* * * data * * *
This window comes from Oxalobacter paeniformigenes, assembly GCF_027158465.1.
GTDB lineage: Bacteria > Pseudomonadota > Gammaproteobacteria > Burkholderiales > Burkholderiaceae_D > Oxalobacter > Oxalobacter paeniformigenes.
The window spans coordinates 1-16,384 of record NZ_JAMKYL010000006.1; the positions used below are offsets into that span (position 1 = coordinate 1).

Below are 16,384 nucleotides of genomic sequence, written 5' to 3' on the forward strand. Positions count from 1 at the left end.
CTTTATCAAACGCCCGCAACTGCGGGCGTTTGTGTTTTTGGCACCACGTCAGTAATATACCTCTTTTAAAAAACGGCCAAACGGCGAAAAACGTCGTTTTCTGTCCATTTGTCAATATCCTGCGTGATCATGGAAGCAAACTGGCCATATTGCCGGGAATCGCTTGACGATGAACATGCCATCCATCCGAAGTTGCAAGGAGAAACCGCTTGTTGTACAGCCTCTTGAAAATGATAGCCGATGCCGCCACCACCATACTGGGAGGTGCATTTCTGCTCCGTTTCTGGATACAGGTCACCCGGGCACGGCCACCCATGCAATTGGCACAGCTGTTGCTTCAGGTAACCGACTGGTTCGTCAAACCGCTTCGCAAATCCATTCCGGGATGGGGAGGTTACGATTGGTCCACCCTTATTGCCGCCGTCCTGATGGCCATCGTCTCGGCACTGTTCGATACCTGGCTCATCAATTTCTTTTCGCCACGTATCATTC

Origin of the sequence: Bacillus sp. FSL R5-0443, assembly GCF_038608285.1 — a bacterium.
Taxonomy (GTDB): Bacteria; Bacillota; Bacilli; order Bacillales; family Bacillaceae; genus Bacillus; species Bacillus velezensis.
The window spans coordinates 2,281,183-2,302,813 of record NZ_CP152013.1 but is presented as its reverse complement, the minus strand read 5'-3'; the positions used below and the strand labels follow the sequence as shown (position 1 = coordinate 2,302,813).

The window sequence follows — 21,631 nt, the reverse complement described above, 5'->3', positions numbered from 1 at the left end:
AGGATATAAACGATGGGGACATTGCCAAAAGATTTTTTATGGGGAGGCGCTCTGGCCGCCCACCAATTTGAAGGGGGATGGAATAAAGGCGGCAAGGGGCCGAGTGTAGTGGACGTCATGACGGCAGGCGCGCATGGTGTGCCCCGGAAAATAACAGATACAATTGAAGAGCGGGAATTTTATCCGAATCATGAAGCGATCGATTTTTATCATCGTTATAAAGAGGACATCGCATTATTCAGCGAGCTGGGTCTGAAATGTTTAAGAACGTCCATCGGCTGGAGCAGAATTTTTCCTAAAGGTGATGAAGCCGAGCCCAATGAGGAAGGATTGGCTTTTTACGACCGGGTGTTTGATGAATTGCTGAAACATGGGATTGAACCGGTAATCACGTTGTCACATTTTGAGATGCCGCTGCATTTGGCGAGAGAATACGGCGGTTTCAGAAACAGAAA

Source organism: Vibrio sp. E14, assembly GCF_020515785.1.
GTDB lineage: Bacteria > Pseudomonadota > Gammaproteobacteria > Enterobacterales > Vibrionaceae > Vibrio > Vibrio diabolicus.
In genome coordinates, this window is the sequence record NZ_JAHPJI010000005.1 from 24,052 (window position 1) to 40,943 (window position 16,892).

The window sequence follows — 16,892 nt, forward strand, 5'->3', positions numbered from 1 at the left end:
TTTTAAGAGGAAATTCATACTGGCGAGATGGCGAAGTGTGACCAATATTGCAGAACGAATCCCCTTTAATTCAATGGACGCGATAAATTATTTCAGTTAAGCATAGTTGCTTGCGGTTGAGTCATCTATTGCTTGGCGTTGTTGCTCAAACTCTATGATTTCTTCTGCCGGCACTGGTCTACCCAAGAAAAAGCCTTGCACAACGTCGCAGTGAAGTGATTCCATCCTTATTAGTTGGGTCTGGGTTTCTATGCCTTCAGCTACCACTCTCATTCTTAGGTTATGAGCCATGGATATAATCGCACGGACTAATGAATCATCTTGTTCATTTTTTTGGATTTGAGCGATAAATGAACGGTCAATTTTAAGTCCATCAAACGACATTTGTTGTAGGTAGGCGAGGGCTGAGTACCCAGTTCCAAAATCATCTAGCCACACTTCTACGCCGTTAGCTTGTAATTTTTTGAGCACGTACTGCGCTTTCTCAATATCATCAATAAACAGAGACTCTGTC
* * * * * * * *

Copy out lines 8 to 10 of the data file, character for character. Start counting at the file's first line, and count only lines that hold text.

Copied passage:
The window spans coordinates 2,281,183-2,302,813 of record NZ_CP152013.1 but is presented as its reverse complement, the minus strand read 5'-3'; the positions used below and the strand labels follow the sequence as shown (position 1 = coordinate 2,302,813).

The window sequence follows — 21,631 nt, the reverse complement described above, 5'->3', positions numbered from 1 at the left end:
AGGATATAAACGATGGGGACATTGCCAAAAGATTTTTTATGGGGAGGCGCTCTGGCCGCCCACCAATTTGAAGGGGGATGGAATAAAGGCGGCAAGGGGCCGAGTGTAGTGGACGTCATGACGGCAGGCGCGCATGGTGTGCCCCGGAAAATAACAGATACAATTGAAGAGCGGGAATTTTATCCGAATCATGAAGCGATCGATTTTTATCATCGTTATAAAGAGGACATCGCATTATTCAGCGAGCTGGGTCTGAAATGTTTAAGAACGTCCATCGGCTGGAGCAGAATTTTTCCTAAAGGTGATGAAGCCGAGCCCAATGAGGAAGGATTGGCTTTTTACGACCGGGTGTTTGATGAATTGCTGAAACATGGGATTGAACCGGTAATCACGTTGTCACATTTTGAGATGCCGCTGCATTTGGCGAGAGAATACGGCGGTTTCAGAAACAGAAA